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So, Cardinal O’Brien has admitted that his behaviour over the years has “fallen beneath the standards expected of me”. It is unclear what this euphemism really means, as Catholic views on sexual standards don’t seem allied with those of the mainstream i.e. sex is not ok if you are not married, gay, or a member of the clergy. Suffice to say it is not clear that O’Brien has broken any laws, just some stupid internal rules, so I won’t dwell on the nature of the offences.

This blog post is not simply the rantings of a disinterested atheist. I have my own beef with the Catholic Church. Those who know me might be surprised to know I am actually a Catholic, at least I think I am, I’m a bit hazy on the rules. My parents are lapsed Catholics and both sets of grandparents were fervent Catholics. I was baptised in the Catholic Church. Apparently despite being an atheist now the event of my baptism makes me a Catholic for life, and beyond presumably. Like I said I’m not clear on the rules of membership, so I am happy to be corrected, but it seems to me that being a Catholic is a bit like being signed into to a spam newsletter, you don’t remember signing up, and despite looking around the website you can’t find the instructions for how to leave. They make it deliberately difficult, requiring a written request to take you off their mailing list, which quite frankly you are never going to get around to. You can put them in your spam folder but somehow they keep getting through the filter.

I said my grandparents were Catholics, so you can imagine how it went down when my 19 year old unwed parents announced my impending arrival. My paternal grandparents refused to acknowledge my existence until I was about 10 or 11. That is not the only negative impact the church has had on my life and that of my family. The Catholic Church and its hypocritical dogmatics have wronged my family in other devastating ways, so my disenchantment goes beyond my feminist and moral principles.

But I can’t really claim to be an insider in the Church. When insiders start to question the value and morals of their own long supported organisation it is a sign that institution is really in danger. Joanna Moorhead is a journalist and long time member of the Catholic Church, about as much an insider as a woman can get in the Church. She has written and edited religious publications, and today she has publicly professed her dissatisfaction with the leaders of her faith. You can read the full article here but I wanted to pick out some of what I think are the most important points:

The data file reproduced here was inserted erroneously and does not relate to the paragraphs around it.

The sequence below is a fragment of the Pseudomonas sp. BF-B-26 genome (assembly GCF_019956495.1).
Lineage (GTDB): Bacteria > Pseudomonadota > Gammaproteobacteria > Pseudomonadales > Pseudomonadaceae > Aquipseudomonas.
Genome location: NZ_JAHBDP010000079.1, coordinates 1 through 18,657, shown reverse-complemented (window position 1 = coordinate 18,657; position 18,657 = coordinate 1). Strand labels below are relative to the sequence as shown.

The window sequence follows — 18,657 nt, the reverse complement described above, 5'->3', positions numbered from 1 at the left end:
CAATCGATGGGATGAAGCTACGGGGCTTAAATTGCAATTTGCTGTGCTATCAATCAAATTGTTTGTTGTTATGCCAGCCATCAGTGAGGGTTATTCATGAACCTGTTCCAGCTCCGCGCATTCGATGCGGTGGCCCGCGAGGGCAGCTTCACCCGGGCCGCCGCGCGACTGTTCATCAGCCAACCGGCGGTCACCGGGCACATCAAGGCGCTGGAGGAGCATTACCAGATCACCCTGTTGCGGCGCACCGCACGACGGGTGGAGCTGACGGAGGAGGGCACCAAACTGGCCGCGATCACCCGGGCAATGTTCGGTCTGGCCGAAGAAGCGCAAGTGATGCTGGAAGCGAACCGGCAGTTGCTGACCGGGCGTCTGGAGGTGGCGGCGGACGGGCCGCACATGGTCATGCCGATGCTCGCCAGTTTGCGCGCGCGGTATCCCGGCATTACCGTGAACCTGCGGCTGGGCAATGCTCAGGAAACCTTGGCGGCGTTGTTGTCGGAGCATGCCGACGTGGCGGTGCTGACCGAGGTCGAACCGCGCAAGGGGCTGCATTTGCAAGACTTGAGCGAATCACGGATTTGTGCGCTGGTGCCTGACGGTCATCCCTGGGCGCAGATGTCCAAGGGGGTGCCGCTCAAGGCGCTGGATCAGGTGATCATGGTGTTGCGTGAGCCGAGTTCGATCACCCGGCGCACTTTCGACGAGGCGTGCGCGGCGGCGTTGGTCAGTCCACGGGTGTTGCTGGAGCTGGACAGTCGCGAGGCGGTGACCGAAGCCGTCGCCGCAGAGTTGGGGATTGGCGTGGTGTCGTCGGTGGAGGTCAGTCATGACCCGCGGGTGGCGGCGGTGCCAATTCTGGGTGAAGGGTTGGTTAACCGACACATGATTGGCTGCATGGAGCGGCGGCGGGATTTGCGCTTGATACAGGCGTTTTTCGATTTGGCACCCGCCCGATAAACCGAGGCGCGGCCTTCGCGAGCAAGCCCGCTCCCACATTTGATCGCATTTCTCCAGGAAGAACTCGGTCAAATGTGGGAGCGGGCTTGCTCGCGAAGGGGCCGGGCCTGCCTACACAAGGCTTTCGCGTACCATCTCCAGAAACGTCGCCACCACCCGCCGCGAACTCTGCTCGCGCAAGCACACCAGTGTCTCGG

…our church has come to be seen entirely in terms of the men who run it. That, of course, is understandable: not only do they hold resolutely on to the reins of power, but they are also the ones who have perpetrated the crimes. One of the more unsettling moments of the pope’s UK visit in 2010, for me, was when he called on “the whole church” to atone for its crimes. But those were not my crimes, Pope Benedict: I am not one of the ordained men who has abused children or helped cover up their abhorrent behaviour, and I resent being treated as one.

In fact, all around me I increasingly hear these words from my fellow Catholics: not in my name. These crimes that have been committed, this power that has been abused, this trust that has been betrayed: not in our name, Your Holiness, has it happened. Guilt has dogged my church through the centuries, and it’s a guilt that has often been planted most deeply among the lay people: every week at mass for many years I have heard the priest in the pulpit reminding and cajoling and persuading us to go to confession, to repent, to bathe in our guilt and be freed from it. Well, not this time: this guilt is not mine; this is the guilt of the hierarchy, the guilt of the priests, the guilt of the ordained men who run my church and who have been determined for centuries that they would not share the running of the church with anyone who was not one of them.

Lay women, the biggest group within the church, are the most silent of all silent majorities…They are also, I believe, its wisdom, its common sense and its conscience. If the Catholic church had done as most institutions have done over the last 30 or so years, and invited women to become its leaders alongside men, it would have discovered – as institution after institution has discovered, the world over – that it could not run itself properly without them.

There is not much left for me to say, Joanna has made her eloquent plea to the Church. I don’t expect them to listen to me but I can only hope they start listening to their members and make radical changes than mean that people’s lives are no longer devastated by the acts of men who abuse the power they hold.